Yesterday I had a meeting with someone about a thing. Before we got started my interlocutor looked at me rather accusingly and, apropos of nothing at all, said “Someone tells me you’re a member of the Liberal Democrats”. This was a decidedly unexpected turn of events.
I felt obliged to concede that, yes, I was a member. Indeed, not only am I a member I am a Federal Conference rep. Some might even suggest I’m a grassroots activist. Grassroots, certainly. But activist might be putting it a bit strongly.
I felt compelled to stutter and stumble that I’m not one of those “Liberal Democrats” that you hear so much about – the nasty yellow Tories. I’m one of the nice ones who still believe in the balancing liberty, equality and community; that no one shall be enslaved by poverty, ignorance or conformity; and all that sort of thing. The ones who think that every good thing the party has done in Government has to be set alongside its enthusiastic support for Tory policies that are an affront not only to liberal democracy but also, all too frequently, to good sense and rational thought.
Alas, my plea of guilty to the charge of Liberal Democracy elicited a look from my accuser that mingled disappointment with disgust. However, politeness dictated it was quickly banished.
This episode very much reminded me of Chris Smith’s recent blog post.
It also got me thinking about how difficult it now is to articulate what the Liberal Democrats are about. About how the Party can genuinely stand apart from the Coalition and its record, rather than just tactically differentiate. Clearly this is something that other members have very much on their minds.
This challenge isn’t made any easier by the fact that the party nationally and the party locally can find itself pointing in entirely different directions. That in itself isn’t perhaps news. But it is thrown into sharper relief by being part of the Coalition.
Yesterday delivered a paradigmatic example of this issue, just down the road from me.
Bristol likes to do things differently. Bristol’s independent mayor, George Ferguson, has adopted a policy of not evicting council tenants who fall into arrears as a result of the underoccupancy rules (the so-called bedroom tax). This policy has been tested in a number of council votes. The most recent vote was yesterday. I think quite a few locally were expecting to see the policy reversed and Bristol fall into line with most of the other main cities in England, which are already moving to evict tenants in arrears as a result of welfare reform.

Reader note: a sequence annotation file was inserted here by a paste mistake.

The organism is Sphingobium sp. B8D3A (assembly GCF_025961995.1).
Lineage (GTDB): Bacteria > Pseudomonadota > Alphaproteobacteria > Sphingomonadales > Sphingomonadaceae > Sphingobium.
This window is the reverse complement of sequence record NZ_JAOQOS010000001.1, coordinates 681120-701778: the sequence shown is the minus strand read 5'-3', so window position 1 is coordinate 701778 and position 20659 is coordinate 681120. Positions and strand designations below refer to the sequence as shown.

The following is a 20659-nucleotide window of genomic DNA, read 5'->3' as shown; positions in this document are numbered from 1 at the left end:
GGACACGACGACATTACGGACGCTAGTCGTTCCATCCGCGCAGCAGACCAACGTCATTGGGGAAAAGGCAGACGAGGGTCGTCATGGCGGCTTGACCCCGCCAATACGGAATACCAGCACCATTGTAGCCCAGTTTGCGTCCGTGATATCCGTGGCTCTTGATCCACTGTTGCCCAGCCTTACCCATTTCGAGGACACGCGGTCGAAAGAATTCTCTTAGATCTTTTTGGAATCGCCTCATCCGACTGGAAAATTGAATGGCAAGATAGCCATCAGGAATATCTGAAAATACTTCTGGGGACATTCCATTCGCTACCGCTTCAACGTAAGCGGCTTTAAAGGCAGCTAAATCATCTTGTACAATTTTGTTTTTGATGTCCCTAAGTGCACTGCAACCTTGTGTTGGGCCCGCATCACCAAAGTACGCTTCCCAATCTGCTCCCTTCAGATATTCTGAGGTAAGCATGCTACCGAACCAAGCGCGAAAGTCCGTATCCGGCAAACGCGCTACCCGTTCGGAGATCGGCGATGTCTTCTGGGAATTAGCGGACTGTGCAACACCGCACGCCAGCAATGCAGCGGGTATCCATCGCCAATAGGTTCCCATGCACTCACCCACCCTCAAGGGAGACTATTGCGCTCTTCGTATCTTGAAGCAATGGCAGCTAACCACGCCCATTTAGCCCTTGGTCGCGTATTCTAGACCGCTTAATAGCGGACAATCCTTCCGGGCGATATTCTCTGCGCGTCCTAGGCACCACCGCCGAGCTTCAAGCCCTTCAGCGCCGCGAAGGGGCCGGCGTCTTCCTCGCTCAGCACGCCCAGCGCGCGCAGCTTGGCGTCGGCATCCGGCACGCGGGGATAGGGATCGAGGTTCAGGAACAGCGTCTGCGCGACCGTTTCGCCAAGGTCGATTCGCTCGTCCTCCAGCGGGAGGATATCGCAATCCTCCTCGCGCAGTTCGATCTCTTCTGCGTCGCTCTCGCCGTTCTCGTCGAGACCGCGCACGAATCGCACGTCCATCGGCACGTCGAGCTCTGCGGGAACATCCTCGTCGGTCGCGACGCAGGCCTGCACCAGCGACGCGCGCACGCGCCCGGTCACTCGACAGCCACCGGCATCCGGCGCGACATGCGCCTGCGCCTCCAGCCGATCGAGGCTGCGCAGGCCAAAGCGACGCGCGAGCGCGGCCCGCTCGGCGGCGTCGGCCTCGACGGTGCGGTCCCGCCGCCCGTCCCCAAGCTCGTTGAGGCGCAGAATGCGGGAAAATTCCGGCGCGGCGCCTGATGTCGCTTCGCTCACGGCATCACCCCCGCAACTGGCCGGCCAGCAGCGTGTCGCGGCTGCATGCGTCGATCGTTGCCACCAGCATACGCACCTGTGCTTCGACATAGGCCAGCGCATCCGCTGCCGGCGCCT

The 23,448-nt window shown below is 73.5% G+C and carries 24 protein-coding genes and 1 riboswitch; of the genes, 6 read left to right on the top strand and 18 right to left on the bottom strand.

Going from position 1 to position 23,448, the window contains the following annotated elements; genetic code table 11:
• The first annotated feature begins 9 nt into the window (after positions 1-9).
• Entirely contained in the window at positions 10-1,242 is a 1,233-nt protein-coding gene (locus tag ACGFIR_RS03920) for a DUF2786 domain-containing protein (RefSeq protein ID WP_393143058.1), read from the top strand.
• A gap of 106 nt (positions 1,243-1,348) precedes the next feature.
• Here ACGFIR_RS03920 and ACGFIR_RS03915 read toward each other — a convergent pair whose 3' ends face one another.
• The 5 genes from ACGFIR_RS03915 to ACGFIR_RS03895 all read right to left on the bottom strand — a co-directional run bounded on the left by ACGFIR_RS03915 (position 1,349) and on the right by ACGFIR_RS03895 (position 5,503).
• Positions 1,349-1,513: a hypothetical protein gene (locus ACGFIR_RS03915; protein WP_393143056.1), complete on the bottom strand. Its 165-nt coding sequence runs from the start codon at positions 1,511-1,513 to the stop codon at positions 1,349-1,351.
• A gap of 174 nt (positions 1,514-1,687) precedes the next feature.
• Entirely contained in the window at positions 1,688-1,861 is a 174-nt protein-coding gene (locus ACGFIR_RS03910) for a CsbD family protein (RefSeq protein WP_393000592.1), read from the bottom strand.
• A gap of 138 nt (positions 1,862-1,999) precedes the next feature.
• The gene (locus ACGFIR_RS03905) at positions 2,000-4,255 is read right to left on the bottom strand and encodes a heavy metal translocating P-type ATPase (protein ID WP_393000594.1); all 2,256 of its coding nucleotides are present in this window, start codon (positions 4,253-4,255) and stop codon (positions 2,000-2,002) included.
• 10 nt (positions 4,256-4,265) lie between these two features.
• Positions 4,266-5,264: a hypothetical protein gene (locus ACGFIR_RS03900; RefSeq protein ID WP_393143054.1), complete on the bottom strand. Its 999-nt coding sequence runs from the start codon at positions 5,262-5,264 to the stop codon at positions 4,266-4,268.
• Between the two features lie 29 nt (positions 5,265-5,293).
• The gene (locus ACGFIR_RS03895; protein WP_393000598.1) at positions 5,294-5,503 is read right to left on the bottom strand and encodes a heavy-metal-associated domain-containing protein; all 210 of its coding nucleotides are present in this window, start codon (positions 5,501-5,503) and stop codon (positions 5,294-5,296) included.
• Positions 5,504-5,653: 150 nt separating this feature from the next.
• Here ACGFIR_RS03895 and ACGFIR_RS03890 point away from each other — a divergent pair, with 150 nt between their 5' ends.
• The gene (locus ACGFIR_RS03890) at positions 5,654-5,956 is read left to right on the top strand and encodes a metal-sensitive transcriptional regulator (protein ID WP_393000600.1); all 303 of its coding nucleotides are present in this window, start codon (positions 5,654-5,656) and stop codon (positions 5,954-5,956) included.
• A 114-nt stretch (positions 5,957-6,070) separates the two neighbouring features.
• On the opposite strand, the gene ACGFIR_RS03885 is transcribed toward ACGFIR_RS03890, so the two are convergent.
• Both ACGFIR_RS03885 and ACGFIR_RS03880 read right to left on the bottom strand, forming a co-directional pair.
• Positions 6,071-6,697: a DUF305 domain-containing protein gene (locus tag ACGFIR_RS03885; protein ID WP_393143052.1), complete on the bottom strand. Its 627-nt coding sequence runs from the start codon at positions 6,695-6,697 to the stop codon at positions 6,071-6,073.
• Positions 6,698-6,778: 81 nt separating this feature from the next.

However, Labour tabled an amendment that would maintain the no eviction policy. This amendment included a Liberal Democrat-inspired call for tenants to challenge benefit cuts on the basis of legal points about, for example, what constitutes a bedroom – challenges of a type that have succeeded elsewhere.
The leader of the Liberal Democrat group, Tim Kent, is quoted as saying:
This is bad law and my party helped make that law. We don’t have the supply of housing for people to downsize and avoid this charge … This is unfair. This is why we agree with Labour colleagues in protecting tenants from eviction.
So the party stance locally seems to be in sharp conflict with the stance nationally. However, as those of you who have been following this debate closely will no doubt spot, the position Tim adopts is very much in line with party policy. It is the national leadership who aren’t.*
I think the Liberal Democrats locally did the right thing here, although we mustn’t underestimate the financial challenges that are likely to accompany maintaining the no eviction policy.
This is just one example. But to me it suggests that anyone observing the current situation from the outside would be hard pressed to say very clearly what it is that the Liberal Democrats stand for. What are the core principles that they are willing to stand up for? And who are they willing to stand up for? Whose side are they on? Not just in soundbites and platitudes but in actions.
How does “stronger economy, fairer society” resonate with households’ experiences over the last few years? Does it resonate at all? What can it be attached to which has meaning and doesn’t elicit a quizzical look or a weary roll of the eyes? If the main card we’re holding is the increase in the income tax threshold – which, of course, has no effect on the poorest – then I’m not entirely sure it is the high value card some seem to think it is. The electorate may just trump it by throwing tuition fees, welfare reform, tax cuts for the rich, declining wages, unaffordable housing, rising living cuts, unwanted privatisations and the like back in our faces.
* In fairness, it is also worth noting that Conservative councillors did not offer support for the national policy either.
Image: Richard Gillin via flickr.com under Creative Commons